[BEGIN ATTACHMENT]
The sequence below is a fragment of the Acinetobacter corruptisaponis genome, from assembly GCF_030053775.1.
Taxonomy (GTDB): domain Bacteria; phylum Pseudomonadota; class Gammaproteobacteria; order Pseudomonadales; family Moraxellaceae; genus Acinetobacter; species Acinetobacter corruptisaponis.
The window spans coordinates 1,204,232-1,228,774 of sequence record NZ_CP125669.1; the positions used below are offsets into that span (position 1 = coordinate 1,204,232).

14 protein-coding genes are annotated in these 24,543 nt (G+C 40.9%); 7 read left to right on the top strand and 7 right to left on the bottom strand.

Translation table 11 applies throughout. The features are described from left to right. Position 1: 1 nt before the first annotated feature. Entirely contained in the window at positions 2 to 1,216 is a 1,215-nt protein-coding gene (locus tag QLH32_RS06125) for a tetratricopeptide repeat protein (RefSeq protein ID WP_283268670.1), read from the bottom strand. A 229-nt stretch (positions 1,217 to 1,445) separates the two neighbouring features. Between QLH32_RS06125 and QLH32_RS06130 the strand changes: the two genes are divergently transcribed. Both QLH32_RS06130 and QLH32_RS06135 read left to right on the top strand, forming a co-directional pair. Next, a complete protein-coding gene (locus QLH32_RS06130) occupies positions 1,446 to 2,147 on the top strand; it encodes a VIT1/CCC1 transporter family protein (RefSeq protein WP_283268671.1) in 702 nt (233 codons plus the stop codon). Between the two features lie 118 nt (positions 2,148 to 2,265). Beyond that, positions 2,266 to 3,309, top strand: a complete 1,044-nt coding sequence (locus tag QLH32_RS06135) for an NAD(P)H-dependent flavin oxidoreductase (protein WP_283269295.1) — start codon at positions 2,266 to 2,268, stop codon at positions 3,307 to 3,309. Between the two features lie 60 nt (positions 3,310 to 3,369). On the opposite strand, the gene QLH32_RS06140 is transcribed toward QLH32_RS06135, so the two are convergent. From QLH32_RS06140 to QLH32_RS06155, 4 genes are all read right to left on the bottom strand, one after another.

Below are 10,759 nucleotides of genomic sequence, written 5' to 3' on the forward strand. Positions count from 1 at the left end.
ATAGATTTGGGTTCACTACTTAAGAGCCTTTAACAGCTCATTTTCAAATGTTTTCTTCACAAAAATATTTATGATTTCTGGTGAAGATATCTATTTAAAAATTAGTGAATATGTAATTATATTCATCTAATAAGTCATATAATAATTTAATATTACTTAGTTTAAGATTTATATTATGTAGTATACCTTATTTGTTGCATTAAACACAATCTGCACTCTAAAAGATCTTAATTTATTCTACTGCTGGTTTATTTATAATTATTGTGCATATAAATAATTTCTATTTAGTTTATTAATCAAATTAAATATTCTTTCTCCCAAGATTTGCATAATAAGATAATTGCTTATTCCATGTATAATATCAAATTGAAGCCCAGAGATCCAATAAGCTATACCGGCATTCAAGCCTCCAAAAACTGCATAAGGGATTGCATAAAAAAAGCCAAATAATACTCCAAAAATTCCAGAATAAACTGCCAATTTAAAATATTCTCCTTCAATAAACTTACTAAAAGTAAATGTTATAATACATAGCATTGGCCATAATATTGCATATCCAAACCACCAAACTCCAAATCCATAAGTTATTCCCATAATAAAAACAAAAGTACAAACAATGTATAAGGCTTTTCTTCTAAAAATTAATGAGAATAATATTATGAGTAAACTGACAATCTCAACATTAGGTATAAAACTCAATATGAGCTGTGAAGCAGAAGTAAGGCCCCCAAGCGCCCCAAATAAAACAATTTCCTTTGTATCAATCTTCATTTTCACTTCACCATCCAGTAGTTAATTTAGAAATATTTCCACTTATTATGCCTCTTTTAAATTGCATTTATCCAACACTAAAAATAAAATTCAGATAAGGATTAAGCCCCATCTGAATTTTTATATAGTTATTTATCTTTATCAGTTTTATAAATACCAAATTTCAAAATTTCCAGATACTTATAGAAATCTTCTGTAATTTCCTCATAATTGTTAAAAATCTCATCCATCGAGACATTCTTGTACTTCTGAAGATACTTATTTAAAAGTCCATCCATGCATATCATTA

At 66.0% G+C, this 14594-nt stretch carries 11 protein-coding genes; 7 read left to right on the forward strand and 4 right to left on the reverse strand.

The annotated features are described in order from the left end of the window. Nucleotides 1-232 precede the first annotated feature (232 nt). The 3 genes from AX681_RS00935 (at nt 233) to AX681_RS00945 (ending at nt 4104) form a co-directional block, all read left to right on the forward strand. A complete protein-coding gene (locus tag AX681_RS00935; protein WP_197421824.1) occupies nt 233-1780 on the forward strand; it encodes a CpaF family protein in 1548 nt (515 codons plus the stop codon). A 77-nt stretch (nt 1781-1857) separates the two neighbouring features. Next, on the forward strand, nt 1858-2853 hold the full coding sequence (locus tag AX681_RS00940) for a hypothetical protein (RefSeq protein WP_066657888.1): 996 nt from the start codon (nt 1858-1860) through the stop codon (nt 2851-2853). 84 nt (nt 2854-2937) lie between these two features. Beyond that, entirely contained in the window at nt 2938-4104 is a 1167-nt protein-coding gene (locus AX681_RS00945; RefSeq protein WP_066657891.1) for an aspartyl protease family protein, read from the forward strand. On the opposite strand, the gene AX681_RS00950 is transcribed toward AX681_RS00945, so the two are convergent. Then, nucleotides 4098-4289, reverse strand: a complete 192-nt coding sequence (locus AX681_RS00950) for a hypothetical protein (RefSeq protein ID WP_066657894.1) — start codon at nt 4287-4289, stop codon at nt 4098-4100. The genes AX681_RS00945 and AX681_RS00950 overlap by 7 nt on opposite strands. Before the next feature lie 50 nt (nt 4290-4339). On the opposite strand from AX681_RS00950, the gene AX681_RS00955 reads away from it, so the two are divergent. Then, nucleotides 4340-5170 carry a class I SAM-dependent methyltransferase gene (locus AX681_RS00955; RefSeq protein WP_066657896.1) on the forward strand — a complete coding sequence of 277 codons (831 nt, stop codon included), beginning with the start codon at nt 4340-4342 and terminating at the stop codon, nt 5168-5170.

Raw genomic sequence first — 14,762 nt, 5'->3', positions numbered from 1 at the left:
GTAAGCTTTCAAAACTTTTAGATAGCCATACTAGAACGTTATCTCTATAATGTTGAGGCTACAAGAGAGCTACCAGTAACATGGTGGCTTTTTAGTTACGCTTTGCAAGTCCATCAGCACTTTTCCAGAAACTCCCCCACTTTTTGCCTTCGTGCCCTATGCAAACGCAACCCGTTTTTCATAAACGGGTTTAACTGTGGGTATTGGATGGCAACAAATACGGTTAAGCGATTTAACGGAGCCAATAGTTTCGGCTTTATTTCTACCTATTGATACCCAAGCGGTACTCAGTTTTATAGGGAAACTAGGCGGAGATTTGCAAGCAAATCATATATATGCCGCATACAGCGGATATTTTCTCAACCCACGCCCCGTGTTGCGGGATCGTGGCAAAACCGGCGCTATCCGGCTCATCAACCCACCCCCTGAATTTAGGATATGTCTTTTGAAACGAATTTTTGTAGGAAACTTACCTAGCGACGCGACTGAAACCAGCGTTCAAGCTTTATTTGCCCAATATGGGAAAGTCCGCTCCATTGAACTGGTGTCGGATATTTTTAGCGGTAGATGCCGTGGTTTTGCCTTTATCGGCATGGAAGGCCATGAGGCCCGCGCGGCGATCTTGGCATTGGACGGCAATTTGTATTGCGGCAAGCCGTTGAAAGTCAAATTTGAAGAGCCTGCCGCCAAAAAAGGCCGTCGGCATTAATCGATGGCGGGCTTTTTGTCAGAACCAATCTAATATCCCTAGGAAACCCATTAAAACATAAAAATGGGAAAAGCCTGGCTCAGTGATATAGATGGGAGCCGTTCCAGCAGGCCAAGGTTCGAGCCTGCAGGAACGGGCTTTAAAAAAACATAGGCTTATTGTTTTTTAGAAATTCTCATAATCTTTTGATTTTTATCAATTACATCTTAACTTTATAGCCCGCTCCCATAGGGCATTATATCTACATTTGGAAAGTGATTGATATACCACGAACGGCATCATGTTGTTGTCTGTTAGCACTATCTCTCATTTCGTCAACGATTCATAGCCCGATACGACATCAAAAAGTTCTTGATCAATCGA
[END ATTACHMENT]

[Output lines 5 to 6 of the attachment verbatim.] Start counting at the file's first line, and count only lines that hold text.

Translation table 11 applies throughout. The features are described from left to right. Position 1: 1 nt before the first annotated feature. Entirely contained in the window at positions 2 to 1,216 is a 1,215-nt protein-coding gene (locus tag QLH32_RS06125) for a tetratricopeptide repeat protein (RefSeq protein ID WP_283268670.1), read from the bottom strand. A 229-nt stretch (positions 1,217 to 1,445) separates the two neighbouring features. Between QLH32_RS06125 and QLH32_RS06130 the strand changes: the two genes are divergently transcribed. Both QLH32_RS06130 and QLH32_RS06135 read left to right on the top strand, forming a co-directional pair. Next, a complete protein-coding gene (locus QLH32_RS06130) occupies positions 1,446 to 2,147 on the top strand; it encodes a VIT1/CCC1 transporter family protein (RefSeq protein WP_283268671.1) in 702 nt (233 codons plus the stop codon). Between the two features lie 118 nt (positions 2,148 to 2,265). Beyond that, positions 2,266 to 3,309, top strand: a complete 1,044-nt coding sequence (locus tag QLH32_RS06135) for an NAD(P)H-dependent flavin oxidoreductase (protein WP_283269295.1) — start codon at positions 2,266 to 2,268, stop codon at positions 3,307 to 3,309. Between the two features lie 60 nt (positions 3,310 to 3,369). On the opposite strand, the gene QLH32_RS06140 is transcribed toward QLH32_RS06135, so the two are convergent. From QLH32_RS06140 to QLH32_RS06155, 4 genes are all read right to left on the bottom strand, one after another.

Below are 10,759 nucleotides of genomic sequence, written 5' to 3' on the forward strand. Positions count from 1 at the left end.